PARDON: MY MANNERS?

image courtesy of tcdn.teacherspayteacher.com

image courtesy of tcdn.teacherspayteacher.com

Thank you.

You’re welcome.

Pretty easy, right?

At one time or another we were all taught that the proper response to ‘Thank you’ is ‘You’re welcome’.  It’s one of those basic  tenets of our society; like washing your hands – which is another rant but let’s save that for another day.

So why is it that we’ve lost (abandoned?) this simple convention? If you listen to any interview, from any source, you inevitably hear the interviewer say. “Thank you (fill in the name, position, etc., etc. HERE).

To which the interviewee replies, “Thank you (fill in the name of the interviewer, etc., etc., HERE).

When this happens – and it almost always does – my poor brain gets trapped in a waking nightmare of an ever escalating spiral of ‘over gratitude’.

I have been told that, in some cultures, there is a conscious effort to gain ascendancy over another person through lavishing every more elaborate gifts upon each other. Finally, the party which does not go bankrupt achieves the undying servitude of the ruined party (or some such nonsense. I love hyperbole because it helps me be lazy and still make my point.)

We’ve all seen the same thing happen with the payment of compliments. “I love your hair.”

Is met with, “Really? It’s not as long and silky (not silken -as it should be- but silky, kind of like mouthwash is ‘minty’ rather than  mint flavored, etc., etc., etc.) as yours is. I love your silky hair.”

This then prompts the next oneupsmanship salvo, “Silky? Really? I think it’s too limp. I wish I had your hair’s body.”

Well, enough of that but, you get my point. No one can let it rest. We HAVE to keep escalating. It’s as if we are driven to prove that we’re humbler, kinder, more grateful, more complimentary than anyone else.

Helpful hint here folks: It’s not a competition. There are times when we’re going to be on top and times when the other person is going to be there instead of us.

Unfortunately, because this habit has become so pervasive in our culture, I find myself slipping into it. When I do, I almost fall down kicking myself in the backside. I’ve even been known to backtrack and apologize to the other person before responding again with the appropriate rejoinder.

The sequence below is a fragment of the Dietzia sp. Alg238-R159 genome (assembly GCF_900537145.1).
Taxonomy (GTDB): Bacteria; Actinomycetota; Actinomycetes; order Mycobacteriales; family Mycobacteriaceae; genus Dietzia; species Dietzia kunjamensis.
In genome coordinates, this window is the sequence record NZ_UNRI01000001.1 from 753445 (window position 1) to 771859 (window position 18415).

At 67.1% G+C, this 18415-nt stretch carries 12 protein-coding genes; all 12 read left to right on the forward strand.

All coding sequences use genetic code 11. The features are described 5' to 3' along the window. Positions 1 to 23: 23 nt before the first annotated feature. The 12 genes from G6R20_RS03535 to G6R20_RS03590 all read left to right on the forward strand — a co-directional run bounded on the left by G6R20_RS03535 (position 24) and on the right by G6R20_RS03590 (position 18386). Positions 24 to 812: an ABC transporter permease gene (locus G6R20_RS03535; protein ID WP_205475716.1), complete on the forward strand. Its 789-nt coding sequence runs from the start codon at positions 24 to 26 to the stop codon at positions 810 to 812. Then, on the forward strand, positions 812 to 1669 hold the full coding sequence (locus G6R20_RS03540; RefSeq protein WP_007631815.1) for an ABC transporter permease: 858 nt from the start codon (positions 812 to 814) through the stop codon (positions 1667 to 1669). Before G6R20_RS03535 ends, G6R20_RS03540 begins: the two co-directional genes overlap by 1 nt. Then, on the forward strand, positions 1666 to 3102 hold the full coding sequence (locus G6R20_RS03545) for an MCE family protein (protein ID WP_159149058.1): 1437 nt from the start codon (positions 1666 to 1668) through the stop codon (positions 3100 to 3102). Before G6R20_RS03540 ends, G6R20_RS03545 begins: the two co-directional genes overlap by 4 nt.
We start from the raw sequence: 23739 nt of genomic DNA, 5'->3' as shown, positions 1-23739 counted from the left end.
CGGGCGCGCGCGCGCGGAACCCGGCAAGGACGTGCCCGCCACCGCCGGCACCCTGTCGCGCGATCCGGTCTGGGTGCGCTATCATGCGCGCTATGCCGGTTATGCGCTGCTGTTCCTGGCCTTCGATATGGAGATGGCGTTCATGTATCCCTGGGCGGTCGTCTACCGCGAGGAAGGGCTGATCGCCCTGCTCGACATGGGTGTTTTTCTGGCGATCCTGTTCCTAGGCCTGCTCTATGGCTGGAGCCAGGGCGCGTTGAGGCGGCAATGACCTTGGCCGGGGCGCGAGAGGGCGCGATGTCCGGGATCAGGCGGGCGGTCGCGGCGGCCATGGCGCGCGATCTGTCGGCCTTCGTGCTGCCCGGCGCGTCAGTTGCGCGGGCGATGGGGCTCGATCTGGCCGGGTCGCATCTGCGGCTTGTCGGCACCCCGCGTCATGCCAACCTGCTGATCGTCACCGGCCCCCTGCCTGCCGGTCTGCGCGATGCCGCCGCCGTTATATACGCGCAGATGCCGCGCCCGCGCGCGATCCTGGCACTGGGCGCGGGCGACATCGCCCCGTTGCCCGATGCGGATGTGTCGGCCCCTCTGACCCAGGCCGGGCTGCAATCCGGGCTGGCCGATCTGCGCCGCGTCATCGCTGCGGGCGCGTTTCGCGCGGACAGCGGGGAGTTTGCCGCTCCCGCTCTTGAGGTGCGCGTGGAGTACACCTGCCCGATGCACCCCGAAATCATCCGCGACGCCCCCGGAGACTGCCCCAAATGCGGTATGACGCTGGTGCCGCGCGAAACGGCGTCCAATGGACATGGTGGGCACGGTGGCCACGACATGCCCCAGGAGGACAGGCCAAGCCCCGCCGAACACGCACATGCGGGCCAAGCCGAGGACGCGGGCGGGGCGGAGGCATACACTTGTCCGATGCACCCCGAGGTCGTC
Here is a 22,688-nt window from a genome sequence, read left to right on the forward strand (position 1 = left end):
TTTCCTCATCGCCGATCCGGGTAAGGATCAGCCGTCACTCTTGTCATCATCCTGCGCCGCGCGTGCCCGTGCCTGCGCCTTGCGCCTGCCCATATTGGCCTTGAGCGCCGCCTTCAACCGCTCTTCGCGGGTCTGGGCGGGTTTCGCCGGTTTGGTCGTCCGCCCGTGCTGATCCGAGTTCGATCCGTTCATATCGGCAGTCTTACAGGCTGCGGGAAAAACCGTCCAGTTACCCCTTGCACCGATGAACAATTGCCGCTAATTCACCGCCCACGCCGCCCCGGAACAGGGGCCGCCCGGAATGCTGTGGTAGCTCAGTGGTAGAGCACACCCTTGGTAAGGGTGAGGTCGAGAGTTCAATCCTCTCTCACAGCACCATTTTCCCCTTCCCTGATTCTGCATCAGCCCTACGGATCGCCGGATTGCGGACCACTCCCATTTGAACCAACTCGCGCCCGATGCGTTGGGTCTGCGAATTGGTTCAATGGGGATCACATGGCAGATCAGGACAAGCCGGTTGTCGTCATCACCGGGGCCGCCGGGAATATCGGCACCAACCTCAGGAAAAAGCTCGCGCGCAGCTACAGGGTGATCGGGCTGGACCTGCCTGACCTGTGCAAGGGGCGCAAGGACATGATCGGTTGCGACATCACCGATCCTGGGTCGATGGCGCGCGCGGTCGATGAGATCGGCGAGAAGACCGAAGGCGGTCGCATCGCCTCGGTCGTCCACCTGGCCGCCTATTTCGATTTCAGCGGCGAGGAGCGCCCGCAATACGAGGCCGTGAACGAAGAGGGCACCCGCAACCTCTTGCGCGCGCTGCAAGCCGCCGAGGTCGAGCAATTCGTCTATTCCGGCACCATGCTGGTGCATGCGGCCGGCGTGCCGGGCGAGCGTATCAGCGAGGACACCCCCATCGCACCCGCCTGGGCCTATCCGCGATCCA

Perhaps that’s the attraction of Steampunk for us. It hearkens to a time when it was fashionable to exhibit more genteel manners. When paid a compliment, the recipient merely replied, “Thank you.”

In cases where a soupçon more gratitude is required the respondent may add, “You are too kind.” or some other such enhancer. But that’s the limit. Once the compliment is paid and acknowledged, the conversation moves on (or ends, as the case may be).

But in today’s ever more competitive world we can’t seem to do that. However, if and we realize this is a fantasy, but if you wanted to break the oneupsmanship of gratitude cycle, how might you respond?

We’d love to hear an exchange where the interviewer says something like:

“Well John, that’s all we have time for today. Thank you so much for coming on our show and discussing your new book, All About Conversation.”

And John replies:

“You’re welcome Melissa. It’s been a pleasure to speak with you.”

And that’s it. Nothing more is said between them. Melissa may go on to explain that John’s book is available at bookstores, published by so-and-so press, available in ebook form, or whatever else but the conversation with John is at an end. And a gracious end at that.

As a parting shot, I want to make it clear that this is not a new problem. It stretches back for quite some time. If you don’t believe me, watch the clip below. It’s from the 1937 Marx Brothers film A Day at the Races. (The true insanity begins about 57 seconds into the clip.)

Actually, it doesn’t matter if you believe me or not. Watch it anyway. You probably need the laugh.

Thank you for reading this.

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